Integrating economic development and urban planning: Case study of Kansai, Japan, and PNWC, Western Australia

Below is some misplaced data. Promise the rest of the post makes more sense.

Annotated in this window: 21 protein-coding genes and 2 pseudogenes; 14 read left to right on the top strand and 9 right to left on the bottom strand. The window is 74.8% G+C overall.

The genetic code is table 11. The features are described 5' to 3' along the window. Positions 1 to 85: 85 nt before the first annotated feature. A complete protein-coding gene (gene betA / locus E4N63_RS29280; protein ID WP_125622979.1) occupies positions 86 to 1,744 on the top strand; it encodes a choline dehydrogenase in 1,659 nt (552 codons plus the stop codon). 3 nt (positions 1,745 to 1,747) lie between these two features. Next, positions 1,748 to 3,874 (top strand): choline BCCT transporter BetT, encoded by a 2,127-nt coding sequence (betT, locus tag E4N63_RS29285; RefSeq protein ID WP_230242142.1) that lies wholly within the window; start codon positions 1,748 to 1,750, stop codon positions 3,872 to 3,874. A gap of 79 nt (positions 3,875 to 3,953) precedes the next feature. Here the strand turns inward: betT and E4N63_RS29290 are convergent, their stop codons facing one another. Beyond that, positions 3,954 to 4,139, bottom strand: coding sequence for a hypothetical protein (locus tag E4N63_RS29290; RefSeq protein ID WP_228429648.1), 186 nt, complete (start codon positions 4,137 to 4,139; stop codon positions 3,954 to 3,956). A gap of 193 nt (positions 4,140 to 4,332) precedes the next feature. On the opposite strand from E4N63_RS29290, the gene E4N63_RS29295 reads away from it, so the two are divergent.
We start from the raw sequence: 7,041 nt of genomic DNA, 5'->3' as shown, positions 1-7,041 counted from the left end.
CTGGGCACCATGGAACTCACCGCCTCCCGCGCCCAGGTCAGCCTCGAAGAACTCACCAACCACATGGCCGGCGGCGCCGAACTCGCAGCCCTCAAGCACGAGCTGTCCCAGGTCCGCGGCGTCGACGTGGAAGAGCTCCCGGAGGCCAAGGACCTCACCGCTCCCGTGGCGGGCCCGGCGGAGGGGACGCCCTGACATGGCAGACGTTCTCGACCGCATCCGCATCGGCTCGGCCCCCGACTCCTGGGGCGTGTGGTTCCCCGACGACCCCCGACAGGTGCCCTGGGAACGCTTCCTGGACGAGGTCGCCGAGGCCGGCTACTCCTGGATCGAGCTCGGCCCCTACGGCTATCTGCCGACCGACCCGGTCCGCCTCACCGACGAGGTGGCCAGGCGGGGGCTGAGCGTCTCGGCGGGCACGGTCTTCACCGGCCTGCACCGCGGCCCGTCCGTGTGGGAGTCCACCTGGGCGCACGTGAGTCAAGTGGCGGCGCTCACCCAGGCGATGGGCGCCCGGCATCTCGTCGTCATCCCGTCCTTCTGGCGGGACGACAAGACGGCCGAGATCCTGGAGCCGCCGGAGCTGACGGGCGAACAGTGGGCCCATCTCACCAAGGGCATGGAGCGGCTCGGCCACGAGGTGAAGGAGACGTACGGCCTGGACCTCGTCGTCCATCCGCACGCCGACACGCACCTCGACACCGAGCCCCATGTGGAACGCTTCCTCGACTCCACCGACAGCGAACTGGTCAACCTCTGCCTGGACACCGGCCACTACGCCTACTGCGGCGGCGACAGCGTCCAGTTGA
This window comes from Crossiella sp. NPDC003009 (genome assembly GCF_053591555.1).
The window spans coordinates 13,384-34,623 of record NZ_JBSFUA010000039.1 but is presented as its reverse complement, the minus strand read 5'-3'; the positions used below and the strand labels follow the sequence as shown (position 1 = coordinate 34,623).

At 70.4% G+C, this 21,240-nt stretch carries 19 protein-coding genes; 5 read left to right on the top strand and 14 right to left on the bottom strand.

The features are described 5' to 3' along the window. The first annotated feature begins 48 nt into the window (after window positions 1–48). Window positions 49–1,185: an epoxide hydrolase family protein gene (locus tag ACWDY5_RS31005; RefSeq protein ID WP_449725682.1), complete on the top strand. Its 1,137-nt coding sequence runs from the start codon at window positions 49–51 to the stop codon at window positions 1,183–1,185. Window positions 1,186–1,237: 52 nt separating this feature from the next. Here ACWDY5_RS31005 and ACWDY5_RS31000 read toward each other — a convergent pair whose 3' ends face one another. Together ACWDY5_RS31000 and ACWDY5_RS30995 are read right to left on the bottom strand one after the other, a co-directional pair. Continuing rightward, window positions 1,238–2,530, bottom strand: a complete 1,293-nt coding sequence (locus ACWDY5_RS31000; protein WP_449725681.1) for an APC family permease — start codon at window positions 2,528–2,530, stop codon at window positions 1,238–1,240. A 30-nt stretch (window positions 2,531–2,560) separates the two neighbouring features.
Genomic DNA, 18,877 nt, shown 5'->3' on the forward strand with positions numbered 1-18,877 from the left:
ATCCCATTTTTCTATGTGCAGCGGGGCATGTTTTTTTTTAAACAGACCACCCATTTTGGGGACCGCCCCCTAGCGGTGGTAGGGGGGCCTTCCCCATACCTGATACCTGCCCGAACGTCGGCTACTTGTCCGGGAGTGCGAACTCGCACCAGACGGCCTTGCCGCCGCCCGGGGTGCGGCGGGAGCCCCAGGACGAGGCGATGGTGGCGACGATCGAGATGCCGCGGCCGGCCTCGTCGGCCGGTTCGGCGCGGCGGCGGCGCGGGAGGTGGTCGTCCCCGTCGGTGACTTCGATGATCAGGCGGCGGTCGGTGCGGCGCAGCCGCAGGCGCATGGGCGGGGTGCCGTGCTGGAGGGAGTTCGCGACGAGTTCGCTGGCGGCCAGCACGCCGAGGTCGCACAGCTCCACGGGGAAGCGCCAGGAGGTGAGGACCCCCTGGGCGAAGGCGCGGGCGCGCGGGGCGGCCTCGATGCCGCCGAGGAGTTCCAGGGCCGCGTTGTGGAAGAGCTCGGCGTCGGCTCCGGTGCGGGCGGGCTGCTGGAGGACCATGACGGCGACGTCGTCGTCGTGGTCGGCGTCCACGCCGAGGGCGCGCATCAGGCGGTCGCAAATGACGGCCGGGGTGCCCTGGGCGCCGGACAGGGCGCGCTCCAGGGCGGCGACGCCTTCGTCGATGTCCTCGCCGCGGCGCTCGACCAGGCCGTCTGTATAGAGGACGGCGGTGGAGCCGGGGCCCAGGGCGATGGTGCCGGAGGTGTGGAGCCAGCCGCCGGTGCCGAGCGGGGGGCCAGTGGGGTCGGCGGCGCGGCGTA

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Innovation and knowledge development are increasingly part of national productivity and economic development agendas. They are a product of a highly complex process embedded in human knowledge, experience and space. This has led many to argue that the key to future economic efficiency and sustainability lies in urban planning cognisant of human new economy needs. Such a hypothesis implies that some ‘places’ may be structurally more economically efficient than others. Therefore, understanding how urban form leverages social aspects of a city for economic growth offers a broad range of strategic and practical socio-economic applications. As part of a wider 4-year study exploring the capacity of hard infrastructure to influence the socio-economic imprint of urban space, this paper outlines the economic development and urban planning policies and strategies of Kansai, Japan and Perth’s North-West Corridor, Western Australia. Document analysis, site visits and interviews with key members of both region’s urban planning and economic development communities revealed two very different approaches to similar new economy socio-economic challenges. Urban development in Japan appears strongly focussed on economic development and the importance of fostering infrastructure supportive of human interaction and connectivity. Meanwhile, Western Australian strategies aim to increase effective land-use transport integration, and deliver more accessible and walkable catchments of daily living/working activities within otherwise strongly car-oriented communities.This paper summarises the effectiveness of respective approaches in delivering requirements for new economy efficiency, such as interaction and global network connectivity. It suggests that treating urban planning as an integral policy tool of economic development is likely to better address support national economic goals, such as increased innovation and knowledge development for productivity in the new economy.
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